Luminous Thinks Small
The company is now looking to take its Resilient Packet Ring Technology concept out to end-user sites, producing boxes designed to put the customer premises directly onto a metro or access ring (see Luminous Targets MTUs). The PacketWave E500 series of boxes, announced today, is an extension of Luminous's sales into metro networks. "We were looking at two directions -- going back into the core and doing 10-Gig, or going further out into the edge," says Brian Noel, VP of marketing. Given the lackluster core market, the decision couldn't have been hard.
The move hints at the company's new survival strategy. Luminous is among that class of systems companies founded during the bubble with an eye toward high-end metro installations. Like its peers, the company has been swimming in losses and layoffs (see Headcount: Mississippi Spurning) and is trying to stay afloat by adapting its technology to suit access and edge networks -- in this case, going all the way out to individual buildings.
The idea is to take advantage of RPR and virtual concatenation, both of which help pack bandwidth more efficiently, to let smaller business sites hop onto the ring. Noel says some customers are running as many as 25 nodes on a ring, as opposed to the four or six nodes typical of vanilla Sonet.
"Carriers are looking for places to extend Sonet/SDH," says Michael Howard, president of research firm Infonetics Research Inc. One way to do that is to use virtual concatenation, but "an alternative is to use RPR as Layer 2 over Sonet or SDH. That's viable."
Luminous has yet to crack any North American ILEC accounts, but it has won contracts with cable providers and Chinese operators, Noel says. He also says RPR is getting more attention from service providers: "In the last six months I've seen RFPs coming out written exclusively for RPR."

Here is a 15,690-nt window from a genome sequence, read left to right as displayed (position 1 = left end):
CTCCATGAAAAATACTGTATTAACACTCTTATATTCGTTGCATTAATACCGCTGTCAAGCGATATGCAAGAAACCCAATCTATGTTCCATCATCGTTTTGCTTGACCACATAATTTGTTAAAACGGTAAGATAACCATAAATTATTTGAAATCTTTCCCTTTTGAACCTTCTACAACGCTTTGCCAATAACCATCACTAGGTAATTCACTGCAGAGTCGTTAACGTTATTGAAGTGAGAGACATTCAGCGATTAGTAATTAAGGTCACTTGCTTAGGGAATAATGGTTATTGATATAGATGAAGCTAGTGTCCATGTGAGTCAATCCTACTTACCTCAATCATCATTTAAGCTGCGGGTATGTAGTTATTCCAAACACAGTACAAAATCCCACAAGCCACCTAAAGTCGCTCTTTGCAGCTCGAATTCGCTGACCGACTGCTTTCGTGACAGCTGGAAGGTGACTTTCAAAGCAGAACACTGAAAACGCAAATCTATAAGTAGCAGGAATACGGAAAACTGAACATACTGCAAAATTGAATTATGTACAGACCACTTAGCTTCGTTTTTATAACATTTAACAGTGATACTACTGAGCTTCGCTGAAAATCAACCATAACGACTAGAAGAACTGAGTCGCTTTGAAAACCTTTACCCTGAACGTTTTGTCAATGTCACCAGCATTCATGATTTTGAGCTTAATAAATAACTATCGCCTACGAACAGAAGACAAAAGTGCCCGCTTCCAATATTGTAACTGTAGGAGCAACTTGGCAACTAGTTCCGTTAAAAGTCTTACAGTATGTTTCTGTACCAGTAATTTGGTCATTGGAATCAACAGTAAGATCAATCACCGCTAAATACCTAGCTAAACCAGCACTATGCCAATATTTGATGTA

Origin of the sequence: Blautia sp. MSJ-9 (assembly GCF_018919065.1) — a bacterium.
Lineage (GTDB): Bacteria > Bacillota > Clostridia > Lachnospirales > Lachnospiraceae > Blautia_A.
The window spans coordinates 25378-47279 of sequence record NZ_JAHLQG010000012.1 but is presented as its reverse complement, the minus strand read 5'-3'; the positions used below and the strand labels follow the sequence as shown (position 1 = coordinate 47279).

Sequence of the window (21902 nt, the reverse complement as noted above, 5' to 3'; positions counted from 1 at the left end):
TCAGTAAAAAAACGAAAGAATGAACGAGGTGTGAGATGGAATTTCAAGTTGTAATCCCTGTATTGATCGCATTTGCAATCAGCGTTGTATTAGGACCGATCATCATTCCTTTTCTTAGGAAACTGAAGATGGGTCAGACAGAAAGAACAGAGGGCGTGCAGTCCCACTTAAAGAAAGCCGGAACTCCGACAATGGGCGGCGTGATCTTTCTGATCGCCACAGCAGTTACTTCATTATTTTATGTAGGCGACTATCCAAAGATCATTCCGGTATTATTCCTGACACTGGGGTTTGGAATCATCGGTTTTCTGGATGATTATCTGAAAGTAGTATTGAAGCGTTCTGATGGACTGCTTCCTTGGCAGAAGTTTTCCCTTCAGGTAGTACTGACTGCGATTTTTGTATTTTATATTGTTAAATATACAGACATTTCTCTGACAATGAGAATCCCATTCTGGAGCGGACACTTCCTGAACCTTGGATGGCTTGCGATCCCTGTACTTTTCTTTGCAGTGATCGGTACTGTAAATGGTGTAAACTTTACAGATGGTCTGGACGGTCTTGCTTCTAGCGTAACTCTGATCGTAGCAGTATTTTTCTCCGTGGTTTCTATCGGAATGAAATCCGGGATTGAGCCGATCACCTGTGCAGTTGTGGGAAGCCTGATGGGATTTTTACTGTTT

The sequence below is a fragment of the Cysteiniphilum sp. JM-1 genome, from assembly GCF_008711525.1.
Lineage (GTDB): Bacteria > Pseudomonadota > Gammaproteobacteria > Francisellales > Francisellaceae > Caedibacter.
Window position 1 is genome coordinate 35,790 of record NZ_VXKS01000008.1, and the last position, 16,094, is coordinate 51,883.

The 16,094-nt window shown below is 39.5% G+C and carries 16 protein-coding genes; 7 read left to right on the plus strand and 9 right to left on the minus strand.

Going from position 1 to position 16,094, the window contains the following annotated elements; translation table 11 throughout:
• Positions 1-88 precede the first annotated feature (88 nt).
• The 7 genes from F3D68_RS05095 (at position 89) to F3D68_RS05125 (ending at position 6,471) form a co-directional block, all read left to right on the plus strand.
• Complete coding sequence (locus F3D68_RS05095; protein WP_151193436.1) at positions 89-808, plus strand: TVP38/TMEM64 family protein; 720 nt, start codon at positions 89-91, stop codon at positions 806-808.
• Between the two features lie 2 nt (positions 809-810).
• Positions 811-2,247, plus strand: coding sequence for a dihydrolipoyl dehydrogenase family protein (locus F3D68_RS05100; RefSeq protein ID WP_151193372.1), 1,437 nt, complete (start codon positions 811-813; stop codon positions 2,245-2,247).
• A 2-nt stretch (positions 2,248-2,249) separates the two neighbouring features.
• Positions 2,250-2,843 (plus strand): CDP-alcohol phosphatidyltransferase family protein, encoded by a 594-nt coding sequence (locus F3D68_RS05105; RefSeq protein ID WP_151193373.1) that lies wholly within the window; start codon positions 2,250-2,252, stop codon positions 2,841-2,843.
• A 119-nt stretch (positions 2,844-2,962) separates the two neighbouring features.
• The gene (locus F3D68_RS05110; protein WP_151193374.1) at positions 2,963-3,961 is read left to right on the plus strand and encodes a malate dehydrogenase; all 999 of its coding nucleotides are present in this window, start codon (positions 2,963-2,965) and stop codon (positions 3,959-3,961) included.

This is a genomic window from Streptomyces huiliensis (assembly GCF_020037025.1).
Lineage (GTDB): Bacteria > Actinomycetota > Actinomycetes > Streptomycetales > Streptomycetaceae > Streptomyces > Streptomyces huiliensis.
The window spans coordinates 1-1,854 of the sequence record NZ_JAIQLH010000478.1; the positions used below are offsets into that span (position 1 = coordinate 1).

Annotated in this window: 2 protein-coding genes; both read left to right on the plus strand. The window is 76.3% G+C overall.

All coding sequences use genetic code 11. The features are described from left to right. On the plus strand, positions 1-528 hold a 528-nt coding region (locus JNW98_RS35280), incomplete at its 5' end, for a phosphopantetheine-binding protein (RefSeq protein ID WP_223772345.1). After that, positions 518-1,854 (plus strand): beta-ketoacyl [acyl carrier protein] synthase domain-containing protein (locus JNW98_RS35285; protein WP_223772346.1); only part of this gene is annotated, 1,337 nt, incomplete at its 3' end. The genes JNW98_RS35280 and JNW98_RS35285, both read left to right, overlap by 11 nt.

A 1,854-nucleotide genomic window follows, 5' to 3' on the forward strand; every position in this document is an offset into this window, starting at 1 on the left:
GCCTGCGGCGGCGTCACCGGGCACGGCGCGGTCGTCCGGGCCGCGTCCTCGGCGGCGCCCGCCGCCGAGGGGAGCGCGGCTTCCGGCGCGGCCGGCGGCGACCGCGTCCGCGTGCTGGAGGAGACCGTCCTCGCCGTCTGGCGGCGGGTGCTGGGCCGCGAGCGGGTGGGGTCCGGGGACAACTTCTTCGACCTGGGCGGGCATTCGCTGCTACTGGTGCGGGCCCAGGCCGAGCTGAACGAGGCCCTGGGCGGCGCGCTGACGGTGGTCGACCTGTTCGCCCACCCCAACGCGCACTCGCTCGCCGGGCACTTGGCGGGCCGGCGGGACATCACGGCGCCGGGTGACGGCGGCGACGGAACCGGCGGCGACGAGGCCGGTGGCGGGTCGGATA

At the same time, though, Luminous is struggling with the "RPR guys" label. Not that there's anything wrong with that, but the company has always thought of itself as more of a multiservice player than an RPR vendor, Noel says. For example, different cards for the E500 can support various T1/E1, Ethernet, or Sonet interfaces.
In fact, Noel says the primary competition for the E500 comes not from RPR rivals Corrigent Systems Inc. or Lantern Communications Inc., but from multiservice metro gear such as the ONS 15327 from Cisco Systems Inc. (Nasdaq: CSCO) or the OptiX Metro 3000 boxes from Huawei Technologies Co. Ltd..
Luminous is also hoping the E500 can help it finally crack the ranks of North American ILECs. Since its early days, the company has had the ear of cable MSOs (see Scientific-Atlanta Invests $10M in Luminous), and -- like 'most everyone -- it's been putting heavy emphasis on China (see Keybridge Orders Luminous Gear and Luminous Gets China VP).
The E500 is a lot like the Luminous E200, which targets secondary cable hubs. But the E500 is more modular. It starts out smaller than the E200 but can add more customer-facing interfaces than the E200.
Two E500 boxes are due to ship in June: the E510 and E520, priced at $15,000 and $19,000, respectively. The E510 connects to 1-Gbit/s networks, while the E520 has 2.5-Gbit/s interfaces.
— Craig Matsumoto, Senior Editor, Light Reading
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